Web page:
Up for Debate
Mar 15, 2008

The Federal Panel on public service reform has recently concluded that the government bureaucracy is “risk averse” and they “need more training and tools to address the entire spectrum of performance, especially poor performance.” It is disappointing that the panel took a year to conclude the obvious, however, comments by the Prime Minister that the report “offers valuable insight on the ­public service” are downright scary… I want my money back!

Countless attempts were made by industry to provide government with the necessary tools to establish real change and efficiencies, but the offers repeatedly fell on deaf ears.

Reorganize? Certainly. But, true transformation is difficult in the government environment. Look at Defence – they call it “transformation,” but it was simply a reorganization of Commands. No process was altered. Example: From the recruit Private to the four-star General, there are a total of 17 layers of organization. That’s right, 17 different rank levels. How long do you think it takes to get information or orders from one end to the other and be convinced it was understood by everyone in the structure? In today’s electronic and digitally-enabled information flow, it seems astounding that traditional processes have not been altered, layers of command have not been reduced, the procurement process isn’t being reinvented, and on and on.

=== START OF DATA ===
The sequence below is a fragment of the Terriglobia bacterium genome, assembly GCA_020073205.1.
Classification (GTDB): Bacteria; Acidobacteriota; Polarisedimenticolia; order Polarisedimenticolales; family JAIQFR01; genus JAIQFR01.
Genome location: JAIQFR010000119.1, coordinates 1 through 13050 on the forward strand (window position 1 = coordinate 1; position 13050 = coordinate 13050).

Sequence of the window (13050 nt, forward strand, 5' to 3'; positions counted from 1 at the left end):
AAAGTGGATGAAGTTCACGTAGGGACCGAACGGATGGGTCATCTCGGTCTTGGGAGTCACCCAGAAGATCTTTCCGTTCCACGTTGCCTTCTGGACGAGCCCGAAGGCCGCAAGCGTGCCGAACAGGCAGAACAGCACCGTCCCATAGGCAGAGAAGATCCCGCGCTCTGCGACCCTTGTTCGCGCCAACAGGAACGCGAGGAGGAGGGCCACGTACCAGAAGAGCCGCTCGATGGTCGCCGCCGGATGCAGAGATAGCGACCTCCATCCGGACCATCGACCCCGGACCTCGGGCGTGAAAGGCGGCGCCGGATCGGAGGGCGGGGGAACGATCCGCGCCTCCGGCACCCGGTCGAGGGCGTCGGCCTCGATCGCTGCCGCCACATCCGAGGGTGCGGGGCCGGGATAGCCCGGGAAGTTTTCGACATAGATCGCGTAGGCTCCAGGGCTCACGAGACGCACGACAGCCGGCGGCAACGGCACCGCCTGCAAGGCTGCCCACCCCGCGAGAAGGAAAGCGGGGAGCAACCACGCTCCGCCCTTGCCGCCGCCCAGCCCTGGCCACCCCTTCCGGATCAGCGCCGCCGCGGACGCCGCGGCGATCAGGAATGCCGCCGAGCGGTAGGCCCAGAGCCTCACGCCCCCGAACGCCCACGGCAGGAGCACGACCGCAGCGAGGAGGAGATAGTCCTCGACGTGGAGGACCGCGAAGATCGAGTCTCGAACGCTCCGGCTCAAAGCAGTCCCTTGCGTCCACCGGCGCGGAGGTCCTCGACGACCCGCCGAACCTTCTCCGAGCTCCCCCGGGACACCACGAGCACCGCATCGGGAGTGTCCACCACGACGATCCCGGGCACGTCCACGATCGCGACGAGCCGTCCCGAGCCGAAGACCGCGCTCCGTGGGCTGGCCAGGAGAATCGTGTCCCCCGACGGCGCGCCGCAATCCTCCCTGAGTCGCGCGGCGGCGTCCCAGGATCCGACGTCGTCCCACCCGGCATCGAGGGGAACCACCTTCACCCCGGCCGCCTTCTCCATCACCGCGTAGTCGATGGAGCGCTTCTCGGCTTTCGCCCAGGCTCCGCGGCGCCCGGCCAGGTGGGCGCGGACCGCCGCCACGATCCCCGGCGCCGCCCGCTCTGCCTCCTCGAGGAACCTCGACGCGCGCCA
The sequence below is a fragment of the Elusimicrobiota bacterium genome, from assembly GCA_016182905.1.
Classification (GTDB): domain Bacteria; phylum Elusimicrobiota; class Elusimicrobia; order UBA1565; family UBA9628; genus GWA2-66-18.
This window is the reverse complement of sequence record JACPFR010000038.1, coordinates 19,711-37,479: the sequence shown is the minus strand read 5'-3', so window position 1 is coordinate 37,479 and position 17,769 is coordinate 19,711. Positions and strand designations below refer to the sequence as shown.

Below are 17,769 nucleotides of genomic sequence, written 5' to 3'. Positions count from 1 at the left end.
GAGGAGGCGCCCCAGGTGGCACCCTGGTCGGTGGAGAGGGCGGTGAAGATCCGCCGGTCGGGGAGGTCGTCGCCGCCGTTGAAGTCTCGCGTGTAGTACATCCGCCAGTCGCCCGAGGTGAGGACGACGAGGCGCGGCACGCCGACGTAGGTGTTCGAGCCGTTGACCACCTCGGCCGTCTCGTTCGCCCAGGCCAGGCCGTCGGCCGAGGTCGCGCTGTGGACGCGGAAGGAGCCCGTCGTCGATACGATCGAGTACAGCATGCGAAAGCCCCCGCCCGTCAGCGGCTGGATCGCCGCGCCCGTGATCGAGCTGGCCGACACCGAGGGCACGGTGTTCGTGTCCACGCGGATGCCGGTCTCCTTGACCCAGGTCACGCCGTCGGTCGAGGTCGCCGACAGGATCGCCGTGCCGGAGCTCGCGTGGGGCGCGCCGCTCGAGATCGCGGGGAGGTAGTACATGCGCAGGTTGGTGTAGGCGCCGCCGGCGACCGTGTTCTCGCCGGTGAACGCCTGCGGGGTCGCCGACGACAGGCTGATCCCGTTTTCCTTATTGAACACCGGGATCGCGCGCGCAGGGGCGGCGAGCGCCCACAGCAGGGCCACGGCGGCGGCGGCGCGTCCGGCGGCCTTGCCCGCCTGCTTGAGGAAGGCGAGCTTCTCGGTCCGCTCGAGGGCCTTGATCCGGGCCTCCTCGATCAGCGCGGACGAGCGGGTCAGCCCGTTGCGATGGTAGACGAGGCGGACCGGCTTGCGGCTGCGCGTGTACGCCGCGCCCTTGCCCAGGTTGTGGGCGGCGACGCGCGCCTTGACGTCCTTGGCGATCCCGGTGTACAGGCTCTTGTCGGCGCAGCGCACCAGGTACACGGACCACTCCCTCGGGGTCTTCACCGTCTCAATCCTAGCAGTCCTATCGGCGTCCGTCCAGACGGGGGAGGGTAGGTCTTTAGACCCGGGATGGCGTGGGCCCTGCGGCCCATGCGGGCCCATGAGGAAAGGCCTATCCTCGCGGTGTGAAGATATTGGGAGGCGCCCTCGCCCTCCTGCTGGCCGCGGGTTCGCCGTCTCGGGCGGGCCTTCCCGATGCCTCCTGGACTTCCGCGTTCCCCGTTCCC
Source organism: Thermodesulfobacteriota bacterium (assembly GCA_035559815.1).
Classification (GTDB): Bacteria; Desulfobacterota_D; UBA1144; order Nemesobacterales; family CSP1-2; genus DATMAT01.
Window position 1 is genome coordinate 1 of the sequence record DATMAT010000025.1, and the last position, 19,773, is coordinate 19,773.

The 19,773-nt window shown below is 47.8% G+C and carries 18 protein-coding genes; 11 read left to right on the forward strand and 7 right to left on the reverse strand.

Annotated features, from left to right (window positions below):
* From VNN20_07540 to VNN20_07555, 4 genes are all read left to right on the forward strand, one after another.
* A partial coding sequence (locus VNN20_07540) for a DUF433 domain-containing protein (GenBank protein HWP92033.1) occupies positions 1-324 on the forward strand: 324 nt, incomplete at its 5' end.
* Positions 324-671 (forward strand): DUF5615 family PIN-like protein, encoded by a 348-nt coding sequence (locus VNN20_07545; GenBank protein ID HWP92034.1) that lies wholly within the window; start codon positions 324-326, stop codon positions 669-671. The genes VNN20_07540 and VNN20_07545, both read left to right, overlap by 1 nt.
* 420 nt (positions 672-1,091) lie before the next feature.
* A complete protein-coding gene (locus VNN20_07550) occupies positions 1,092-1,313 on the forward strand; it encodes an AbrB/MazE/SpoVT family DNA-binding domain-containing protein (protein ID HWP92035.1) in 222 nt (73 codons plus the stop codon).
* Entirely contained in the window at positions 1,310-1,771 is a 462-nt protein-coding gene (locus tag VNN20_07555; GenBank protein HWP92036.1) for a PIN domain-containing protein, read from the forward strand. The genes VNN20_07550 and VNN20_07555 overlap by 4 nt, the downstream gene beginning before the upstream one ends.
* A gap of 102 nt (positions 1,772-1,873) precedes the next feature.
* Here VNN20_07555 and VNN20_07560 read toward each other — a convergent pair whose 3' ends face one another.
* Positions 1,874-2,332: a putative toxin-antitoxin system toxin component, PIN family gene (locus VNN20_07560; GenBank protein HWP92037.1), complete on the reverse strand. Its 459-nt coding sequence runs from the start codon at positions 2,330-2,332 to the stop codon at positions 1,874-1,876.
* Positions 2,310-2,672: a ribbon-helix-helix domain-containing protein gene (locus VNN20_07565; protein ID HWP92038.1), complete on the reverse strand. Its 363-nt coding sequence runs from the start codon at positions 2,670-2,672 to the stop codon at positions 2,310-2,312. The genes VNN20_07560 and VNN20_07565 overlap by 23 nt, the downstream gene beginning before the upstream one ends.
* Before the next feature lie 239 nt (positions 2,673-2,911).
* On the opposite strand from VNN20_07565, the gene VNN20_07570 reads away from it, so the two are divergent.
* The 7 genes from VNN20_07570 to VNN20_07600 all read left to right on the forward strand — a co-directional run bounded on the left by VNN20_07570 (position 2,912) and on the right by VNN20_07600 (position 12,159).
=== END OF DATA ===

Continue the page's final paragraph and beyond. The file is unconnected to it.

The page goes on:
Remember the days, some 20 years ago, when Japan was beating North American industry to death. The Japanese industrial complex had introduced “total quality management” (TQM) techniques to streamline their processes and improve product quality. That developed into “Six Sigma” programs designed to reduce the defects in any quantified process – ANY process – from manufacturing to taking the garbage out. The term “Six Sigma” denotes the defection rate of only 3.4 mistakes in any ONE MILLION attempts at the process. Let’s put that in perspective: at THREE Sigma, there would be two accidents every day at O’Hare International Airport. At SIX Sigma, there would be one per year! It is not comforting to realize that most organizations operate at the THREE Sigma level, and it looks like we need a little “Six Sigma” training in the federal government.

Six Sigma is a knowledge based process that uses tools to collect and interpret data with the objective of ridding the process of all NON-value added activity.